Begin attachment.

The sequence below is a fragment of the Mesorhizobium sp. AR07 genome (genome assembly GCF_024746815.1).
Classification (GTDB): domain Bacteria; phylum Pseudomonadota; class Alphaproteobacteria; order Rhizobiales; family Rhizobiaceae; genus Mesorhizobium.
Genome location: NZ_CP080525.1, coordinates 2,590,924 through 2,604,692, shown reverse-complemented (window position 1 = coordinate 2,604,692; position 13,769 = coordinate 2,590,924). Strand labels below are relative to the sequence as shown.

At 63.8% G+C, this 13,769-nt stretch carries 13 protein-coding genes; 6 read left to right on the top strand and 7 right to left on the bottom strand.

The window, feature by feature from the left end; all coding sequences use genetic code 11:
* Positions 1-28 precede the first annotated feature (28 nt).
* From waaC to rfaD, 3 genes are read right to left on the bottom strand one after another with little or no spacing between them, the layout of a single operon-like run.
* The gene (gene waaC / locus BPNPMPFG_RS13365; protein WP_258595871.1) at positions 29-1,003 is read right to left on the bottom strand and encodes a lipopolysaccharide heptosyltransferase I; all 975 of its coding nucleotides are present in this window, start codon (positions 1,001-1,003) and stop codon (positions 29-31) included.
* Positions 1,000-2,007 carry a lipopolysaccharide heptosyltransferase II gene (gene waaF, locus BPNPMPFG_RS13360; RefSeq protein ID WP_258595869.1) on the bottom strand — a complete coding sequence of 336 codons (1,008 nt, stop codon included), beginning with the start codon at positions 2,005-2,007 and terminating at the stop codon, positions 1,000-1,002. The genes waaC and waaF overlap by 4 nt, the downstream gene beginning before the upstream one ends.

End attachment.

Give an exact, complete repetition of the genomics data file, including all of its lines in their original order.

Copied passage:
The sequence below is a fragment of the Mesorhizobium sp. AR07 genome (genome assembly GCF_024746815.1).
Classification (GTDB): domain Bacteria; phylum Pseudomonadota; class Alphaproteobacteria; order Rhizobiales; family Rhizobiaceae; genus Mesorhizobium.
Genome location: NZ_CP080525.1, coordinates 2,590,924 through 2,604,692, shown reverse-complemented (window position 1 = coordinate 2,604,692; position 13,769 = coordinate 2,590,924). Strand labels below are relative to the sequence as shown.

At 63.8% G+C, this 13,769-nt stretch carries 13 protein-coding genes; 6 read left to right on the top strand and 7 right to left on the bottom strand.

The window, feature by feature from the left end; all coding sequences use genetic code 11:
* Positions 1-28 precede the first annotated feature (28 nt).
* From waaC to rfaD, 3 genes are read right to left on the bottom strand one after another with little or no spacing between them, the layout of a single operon-like run.
* The gene (gene waaC / locus BPNPMPFG_RS13365; protein WP_258595871.1) at positions 29-1,003 is read right to left on the bottom strand and encodes a lipopolysaccharide heptosyltransferase I; all 975 of its coding nucleotides are present in this window, start codon (positions 1,001-1,003) and stop codon (positions 29-31) included.
* Positions 1,000-2,007 carry a lipopolysaccharide heptosyltransferase II gene (gene waaF, locus BPNPMPFG_RS13360; RefSeq protein ID WP_258595869.1) on the bottom strand — a complete coding sequence of 336 codons (1,008 nt, stop codon included), beginning with the start codon at positions 2,005-2,007 and terminating at the stop codon, positions 1,000-1,002. The genes waaC and waaF overlap by 4 nt, the downstream gene beginning before the upstream one ends.